Blog posts tagged with 'Regulations'

EMV in the US

As we ponder this question, consider the most recent ATM theft in which organized thieves drained more than $45 million dollars from ATMs worldwide in mere hours. By accessing bank databases, cyber-thieves were able to eliminate maximum withdrawal limits on individual accounts, load customer data onto any plastic card with a magnetic stripe (a hotel room key would suffice) and use them to withdraw millions of dollars in cities around the world. Such a scheme isn’t that difficult to accomplish with the magnetic stripe technology we use today.      

The good news is that EMV is coming soon to an ATM near you. But “soon”
 is a subjective term. Most industry experts agree the primary driver for EMV migration in the U.S. will come from issuers, as they’re the ones tasked with replacing more than a billion mag-stripe credit and debit cards. This won’t be a singular event – but rather an ongoing process, where expired cards will be gradually replaced with EMV chip card technology. The shift will be subtle, and the card-holder may not even be aware of the change.


Before issuers can start providing customers with EMV smart-cards, they need a plan for accepting them at terminals. The first step towards accepting EMV smart-cards at the ATM is typically an assignment of liability:

• MasterCard is the first in the U.S. to publicly declare that if fraud occurs on a transaction initiated through an EMV card on a MasterCard, Cirrus or Maestro network, then the ATM owner will be liable for that fraud if the ATM was not properly equipped to support EMV technology. Visa has also announced dates for liability shifts, and other issuers in the U.S. will soon follow suit.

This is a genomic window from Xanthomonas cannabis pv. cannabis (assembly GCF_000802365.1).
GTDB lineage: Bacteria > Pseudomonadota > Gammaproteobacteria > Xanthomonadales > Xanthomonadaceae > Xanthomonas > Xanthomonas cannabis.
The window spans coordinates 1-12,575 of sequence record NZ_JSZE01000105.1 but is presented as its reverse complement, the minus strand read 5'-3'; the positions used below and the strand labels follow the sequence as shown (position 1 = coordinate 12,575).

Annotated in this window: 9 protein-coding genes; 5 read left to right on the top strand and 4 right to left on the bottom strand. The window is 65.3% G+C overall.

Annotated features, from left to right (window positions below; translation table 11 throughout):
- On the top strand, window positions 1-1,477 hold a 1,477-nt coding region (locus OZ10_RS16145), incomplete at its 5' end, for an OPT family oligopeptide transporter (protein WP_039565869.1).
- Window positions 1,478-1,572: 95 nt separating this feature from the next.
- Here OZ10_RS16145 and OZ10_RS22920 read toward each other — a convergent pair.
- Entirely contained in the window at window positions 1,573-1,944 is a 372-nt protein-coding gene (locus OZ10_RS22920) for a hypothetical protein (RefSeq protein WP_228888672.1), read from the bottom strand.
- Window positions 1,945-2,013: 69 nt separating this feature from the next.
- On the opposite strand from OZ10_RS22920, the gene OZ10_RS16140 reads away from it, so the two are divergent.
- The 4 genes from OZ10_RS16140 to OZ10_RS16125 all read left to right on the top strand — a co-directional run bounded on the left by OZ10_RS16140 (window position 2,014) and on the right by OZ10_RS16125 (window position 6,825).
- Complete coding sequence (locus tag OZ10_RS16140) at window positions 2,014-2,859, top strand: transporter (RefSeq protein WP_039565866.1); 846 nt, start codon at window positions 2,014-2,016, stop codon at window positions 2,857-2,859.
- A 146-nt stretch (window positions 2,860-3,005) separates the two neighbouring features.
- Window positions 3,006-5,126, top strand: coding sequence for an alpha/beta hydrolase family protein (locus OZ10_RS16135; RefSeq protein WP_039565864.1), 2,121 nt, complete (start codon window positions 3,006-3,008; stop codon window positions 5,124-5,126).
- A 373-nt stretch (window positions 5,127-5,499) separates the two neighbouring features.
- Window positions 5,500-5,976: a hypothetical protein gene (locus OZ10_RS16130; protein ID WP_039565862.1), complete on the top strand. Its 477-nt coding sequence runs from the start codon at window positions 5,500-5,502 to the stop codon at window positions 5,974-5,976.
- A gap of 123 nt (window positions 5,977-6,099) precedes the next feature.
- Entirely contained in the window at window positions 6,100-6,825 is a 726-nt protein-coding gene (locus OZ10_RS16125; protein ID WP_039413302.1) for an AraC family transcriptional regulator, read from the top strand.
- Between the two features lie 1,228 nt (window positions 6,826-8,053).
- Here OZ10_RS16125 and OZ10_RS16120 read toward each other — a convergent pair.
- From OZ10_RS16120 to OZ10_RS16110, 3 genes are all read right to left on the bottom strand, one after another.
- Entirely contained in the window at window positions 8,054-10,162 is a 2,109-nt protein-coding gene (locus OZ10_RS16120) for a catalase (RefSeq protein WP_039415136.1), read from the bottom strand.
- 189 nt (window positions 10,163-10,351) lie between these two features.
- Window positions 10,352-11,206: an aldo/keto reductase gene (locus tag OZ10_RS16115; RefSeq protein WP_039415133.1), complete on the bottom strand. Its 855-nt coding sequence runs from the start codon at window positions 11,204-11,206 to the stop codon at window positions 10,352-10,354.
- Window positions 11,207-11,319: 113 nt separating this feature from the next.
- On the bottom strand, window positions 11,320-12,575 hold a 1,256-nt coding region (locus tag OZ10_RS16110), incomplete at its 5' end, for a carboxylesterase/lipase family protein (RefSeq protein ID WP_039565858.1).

• In Canada, Visa was first to shift the liability to ATM owners. Within two years, all cards from Interact members (Royal Bank of Canada, CIBC, Scotiabank, Toronto-Dominion Bank, and the Desjardins Group of Credit Unions) featured EMV chip-cards.

While the October 2016 deadline for compliance in the U.S. moves closer, the message is clear: It’s time to get ready for EMV. This shift, which can take up to a year to complete, involves hardware, software and professional services to ensure compatibility on the back end.



Handling Regulatory Issues - How and when they pay off.

In the past year ATM deployers have dealt with the ADA  deadline with PCI and EMV not far behind, not to mention the Windows 7 integration and deposit automation. It sounds like a headache I know, but it's really not all that complicated.  These all contribute to necessary hardware and software updates that need to be acknowledged.  But why are all of these upgrades even necessary? Two reasons:

Technology Shifts and Regulatory Mandates.

The upgrades due to technology shifts are not necessarily "legally" mandatory, but if you want to remain competitive then upgrades like Windows 7 and deposit automation are crucial.

Regulatory mandates such as ADA, PCI and EMV are necessary for financial institutions and deployers to keep up with regulatory compliance.  The fees with non-compliance fines and liability related lawsuits are much greater than the cost of the upgrades, so in the end the payoff is upgrading.